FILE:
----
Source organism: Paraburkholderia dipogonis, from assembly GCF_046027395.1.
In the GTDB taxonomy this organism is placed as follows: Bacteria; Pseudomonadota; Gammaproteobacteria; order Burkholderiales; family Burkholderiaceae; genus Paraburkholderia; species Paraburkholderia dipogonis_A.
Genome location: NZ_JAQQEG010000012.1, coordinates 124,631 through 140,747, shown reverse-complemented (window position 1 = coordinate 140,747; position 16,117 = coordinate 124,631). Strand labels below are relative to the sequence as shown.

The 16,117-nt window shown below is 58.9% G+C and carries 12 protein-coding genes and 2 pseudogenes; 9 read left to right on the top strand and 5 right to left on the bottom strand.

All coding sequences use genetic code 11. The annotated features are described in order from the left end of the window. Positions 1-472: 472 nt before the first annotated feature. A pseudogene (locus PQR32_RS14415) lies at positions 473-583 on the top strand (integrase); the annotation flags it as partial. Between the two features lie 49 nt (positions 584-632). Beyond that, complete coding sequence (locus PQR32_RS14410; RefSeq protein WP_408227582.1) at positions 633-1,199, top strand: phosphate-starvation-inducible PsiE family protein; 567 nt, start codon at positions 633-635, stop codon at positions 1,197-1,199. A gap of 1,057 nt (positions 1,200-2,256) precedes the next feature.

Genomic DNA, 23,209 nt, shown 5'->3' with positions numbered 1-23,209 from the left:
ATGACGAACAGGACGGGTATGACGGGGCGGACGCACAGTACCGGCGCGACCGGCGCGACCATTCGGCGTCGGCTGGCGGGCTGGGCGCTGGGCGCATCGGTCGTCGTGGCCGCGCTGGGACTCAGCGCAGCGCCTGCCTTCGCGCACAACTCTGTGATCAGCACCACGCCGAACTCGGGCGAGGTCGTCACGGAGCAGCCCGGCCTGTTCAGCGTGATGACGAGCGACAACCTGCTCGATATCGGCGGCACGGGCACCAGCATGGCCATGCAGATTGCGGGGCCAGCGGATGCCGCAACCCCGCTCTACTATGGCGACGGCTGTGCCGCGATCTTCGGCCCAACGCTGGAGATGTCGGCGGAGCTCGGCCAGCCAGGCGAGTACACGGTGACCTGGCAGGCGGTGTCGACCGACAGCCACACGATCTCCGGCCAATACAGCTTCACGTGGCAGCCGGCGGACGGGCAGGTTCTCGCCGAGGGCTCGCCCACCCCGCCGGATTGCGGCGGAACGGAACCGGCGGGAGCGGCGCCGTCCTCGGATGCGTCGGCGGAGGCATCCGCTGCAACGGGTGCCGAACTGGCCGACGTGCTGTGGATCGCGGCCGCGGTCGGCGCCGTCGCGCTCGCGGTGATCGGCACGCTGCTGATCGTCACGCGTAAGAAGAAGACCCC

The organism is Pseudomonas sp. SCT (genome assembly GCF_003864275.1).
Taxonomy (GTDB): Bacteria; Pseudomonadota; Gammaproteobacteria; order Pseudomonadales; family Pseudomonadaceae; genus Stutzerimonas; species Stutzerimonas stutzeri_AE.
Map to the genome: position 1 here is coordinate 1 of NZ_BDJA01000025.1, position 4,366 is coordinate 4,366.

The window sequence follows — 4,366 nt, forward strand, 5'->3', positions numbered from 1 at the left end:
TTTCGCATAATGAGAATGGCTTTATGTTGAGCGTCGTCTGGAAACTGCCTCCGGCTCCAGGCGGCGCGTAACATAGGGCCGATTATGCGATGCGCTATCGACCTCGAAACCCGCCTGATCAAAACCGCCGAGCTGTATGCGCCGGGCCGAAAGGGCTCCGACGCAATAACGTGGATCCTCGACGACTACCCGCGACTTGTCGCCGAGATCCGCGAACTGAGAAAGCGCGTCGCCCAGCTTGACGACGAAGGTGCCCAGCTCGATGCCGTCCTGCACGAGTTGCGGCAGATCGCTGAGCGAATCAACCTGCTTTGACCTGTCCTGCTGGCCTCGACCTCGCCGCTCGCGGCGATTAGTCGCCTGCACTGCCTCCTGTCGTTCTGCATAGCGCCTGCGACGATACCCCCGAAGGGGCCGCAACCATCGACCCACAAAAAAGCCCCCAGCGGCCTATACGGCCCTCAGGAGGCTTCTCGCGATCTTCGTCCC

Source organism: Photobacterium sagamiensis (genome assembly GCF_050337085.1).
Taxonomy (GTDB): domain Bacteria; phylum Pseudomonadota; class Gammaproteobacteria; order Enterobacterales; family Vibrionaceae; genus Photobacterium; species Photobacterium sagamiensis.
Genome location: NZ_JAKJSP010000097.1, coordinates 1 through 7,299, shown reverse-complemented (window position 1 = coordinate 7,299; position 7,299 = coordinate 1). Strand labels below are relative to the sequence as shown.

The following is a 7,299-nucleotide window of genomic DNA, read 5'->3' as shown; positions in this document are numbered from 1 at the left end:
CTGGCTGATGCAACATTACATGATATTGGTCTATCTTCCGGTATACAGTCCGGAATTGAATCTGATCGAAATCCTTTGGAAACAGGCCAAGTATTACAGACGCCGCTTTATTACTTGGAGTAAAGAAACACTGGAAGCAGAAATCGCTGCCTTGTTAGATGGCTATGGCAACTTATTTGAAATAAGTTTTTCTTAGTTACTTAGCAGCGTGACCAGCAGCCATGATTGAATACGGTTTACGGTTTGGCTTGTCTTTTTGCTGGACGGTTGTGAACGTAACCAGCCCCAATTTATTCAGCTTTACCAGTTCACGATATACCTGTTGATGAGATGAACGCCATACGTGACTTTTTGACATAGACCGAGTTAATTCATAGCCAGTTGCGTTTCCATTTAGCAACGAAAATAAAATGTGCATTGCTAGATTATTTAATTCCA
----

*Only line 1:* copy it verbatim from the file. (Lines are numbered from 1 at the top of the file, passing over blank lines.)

Source organism: Paraburkholderia dipogonis, from assembly GCF_046027395.1.